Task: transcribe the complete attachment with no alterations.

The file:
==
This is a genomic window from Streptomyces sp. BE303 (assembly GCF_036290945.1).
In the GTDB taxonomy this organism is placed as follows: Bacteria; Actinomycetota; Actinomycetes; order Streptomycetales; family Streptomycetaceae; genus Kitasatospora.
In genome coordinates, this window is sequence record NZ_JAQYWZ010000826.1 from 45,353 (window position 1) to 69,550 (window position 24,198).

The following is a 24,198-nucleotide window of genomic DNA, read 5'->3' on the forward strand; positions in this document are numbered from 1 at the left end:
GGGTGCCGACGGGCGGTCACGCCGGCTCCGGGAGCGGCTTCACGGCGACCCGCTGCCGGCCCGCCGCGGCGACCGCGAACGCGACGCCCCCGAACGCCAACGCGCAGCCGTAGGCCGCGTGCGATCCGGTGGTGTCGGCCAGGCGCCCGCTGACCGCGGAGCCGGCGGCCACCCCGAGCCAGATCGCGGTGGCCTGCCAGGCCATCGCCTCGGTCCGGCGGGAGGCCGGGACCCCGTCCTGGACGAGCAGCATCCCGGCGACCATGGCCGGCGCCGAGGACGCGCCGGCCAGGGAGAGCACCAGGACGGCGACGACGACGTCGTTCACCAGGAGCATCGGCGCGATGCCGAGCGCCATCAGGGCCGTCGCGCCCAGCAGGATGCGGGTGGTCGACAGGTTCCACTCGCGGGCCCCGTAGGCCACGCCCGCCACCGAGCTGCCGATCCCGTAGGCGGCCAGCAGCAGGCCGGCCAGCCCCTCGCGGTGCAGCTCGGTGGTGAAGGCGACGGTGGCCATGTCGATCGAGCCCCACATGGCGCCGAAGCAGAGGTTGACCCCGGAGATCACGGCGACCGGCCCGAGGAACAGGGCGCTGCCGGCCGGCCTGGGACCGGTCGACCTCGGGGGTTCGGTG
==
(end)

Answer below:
This is a genomic window from Streptomyces sp. BE303 (assembly GCF_036290945.1).
In the GTDB taxonomy this organism is placed as follows: Bacteria; Actinomycetota; Actinomycetes; order Streptomycetales; family Streptomycetaceae; genus Kitasatospora.
In genome coordinates, this window is sequence record NZ_JAQYWZ010000826.1 from 45,353 (window position 1) to 69,550 (window position 24,198).

The following is a 24,198-nucleotide window of genomic DNA, read 5'->3' on the forward strand; positions in this document are numbered from 1 at the left end:
GGGTGCCGACGGGCGGTCACGCCGGCTCCGGGAGCGGCTTCACGGCGACCCGCTGCCGGCCCGCCGCGGCGACCGCGAACGCGACGCCCCCGAACGCCAACGCGCAGCCGTAGGCCGCGTGCGATCCGGTGGTGTCGGCCAGGCGCCCGCTGACCGCGGAGCCGGCGGCCACCCCGAGCCAGATCGCGGTGGCCTGCCAGGCCATCGCCTCGGTCCGGCGGGAGGCCGGGACCCCGTCCTGGACGAGCAGCATCCCGGCGACCATGGCCGGCGCCGAGGACGCGCCGGCCAGGGAGAGCACCAGGACGGCGACGACGACGTCGTTCACCAGGAGCATCGGCGCGATGCCGAGCGCCATCAGGGCCGTCGCGCCCAGCAGGATGCGGGTGGTCGACAGGTTCCACTCGCGGGCCCCGTAGGCCACGCCCGCCACCGAGCTGCCGATCCCGTAGGCGGCCAGCAGCAGGCCGGCCAGCCCCTCGCGGTGCAGCTCGGTGGTGAAGGCGACGGTGGCCATGTCGATCGAGCCCCACATGGCGCCGAAGCAGAGGTTGACCCCGGAGATCACGGCGACCGGCCCGAGGAACAGGGCGCTGCCGGCCGGCCTGGGACCGGTCGACCTCGGGGGTTCGGTG